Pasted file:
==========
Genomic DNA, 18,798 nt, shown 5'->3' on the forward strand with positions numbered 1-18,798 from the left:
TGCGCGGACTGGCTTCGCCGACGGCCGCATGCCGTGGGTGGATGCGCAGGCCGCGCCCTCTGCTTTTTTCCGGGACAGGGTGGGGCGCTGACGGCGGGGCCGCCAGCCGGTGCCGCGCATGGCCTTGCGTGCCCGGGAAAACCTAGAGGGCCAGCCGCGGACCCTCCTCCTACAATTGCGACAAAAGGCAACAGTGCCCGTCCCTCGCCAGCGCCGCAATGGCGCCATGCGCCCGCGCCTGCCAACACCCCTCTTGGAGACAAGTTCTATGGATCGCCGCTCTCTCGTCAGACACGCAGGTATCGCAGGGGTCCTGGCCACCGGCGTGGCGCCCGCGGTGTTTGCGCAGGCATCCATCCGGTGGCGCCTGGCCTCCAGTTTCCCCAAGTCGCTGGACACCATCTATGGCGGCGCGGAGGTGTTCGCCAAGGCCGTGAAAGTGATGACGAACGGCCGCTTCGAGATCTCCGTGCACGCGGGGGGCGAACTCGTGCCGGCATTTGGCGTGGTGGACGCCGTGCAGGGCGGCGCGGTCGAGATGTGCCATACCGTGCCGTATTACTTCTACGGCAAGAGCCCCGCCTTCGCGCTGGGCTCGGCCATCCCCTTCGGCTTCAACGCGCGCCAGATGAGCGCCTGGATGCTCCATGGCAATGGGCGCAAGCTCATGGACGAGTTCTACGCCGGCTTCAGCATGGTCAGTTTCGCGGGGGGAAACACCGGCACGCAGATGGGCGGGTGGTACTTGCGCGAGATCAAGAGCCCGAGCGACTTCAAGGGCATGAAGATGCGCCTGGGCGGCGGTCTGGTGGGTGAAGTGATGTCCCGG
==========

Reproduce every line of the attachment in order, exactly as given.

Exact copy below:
Genomic DNA, 18,798 nt, shown 5'->3' on the forward strand with positions numbered 1-18,798 from the left:
TGCGCGGACTGGCTTCGCCGACGGCCGCATGCCGTGGGTGGATGCGCAGGCCGCGCCCTCTGCTTTTTTCCGGGACAGGGTGGGGCGCTGACGGCGGGGCCGCCAGCCGGTGCCGCGCATGGCCTTGCGTGCCCGGGAAAACCTAGAGGGCCAGCCGCGGACCCTCCTCCTACAATTGCGACAAAAGGCAACAGTGCCCGTCCCTCGCCAGCGCCGCAATGGCGCCATGCGCCCGCGCCTGCCAACACCCCTCTTGGAGACAAGTTCTATGGATCGCCGCTCTCTCGTCAGACACGCAGGTATCGCAGGGGTCCTGGCCACCGGCGTGGCGCCCGCGGTGTTTGCGCAGGCATCCATCCGGTGGCGCCTGGCCTCCAGTTTCCCCAAGTCGCTGGACACCATCTATGGCGGCGCGGAGGTGTTCGCCAAGGCCGTGAAAGTGATGACGAACGGCCGCTTCGAGATCTCCGTGCACGCGGGGGGCGAACTCGTGCCGGCATTTGGCGTGGTGGACGCCGTGCAGGGCGGCGCGGTCGAGATGTGCCATACCGTGCCGTATTACTTCTACGGCAAGAGCCCCGCCTTCGCGCTGGGCTCGGCCATCCCCTTCGGCTTCAACGCGCGCCAGATGAGCGCCTGGATGCTCCATGGCAATGGGCGCAAGCTCATGGACGAGTTCTACGCCGGCTTCAGCATGGTCAGTTTCGCGGGGGGAAACACCGGCACGCAGATGGGCGGGTGGTACTTGCGCGAGATCAAGAGCCCGAGCGACTTCAAGGGCATGAAGATGCGCCTGGGCGGCGGTCTGGTGGGTGAAGTGATGTCCCGG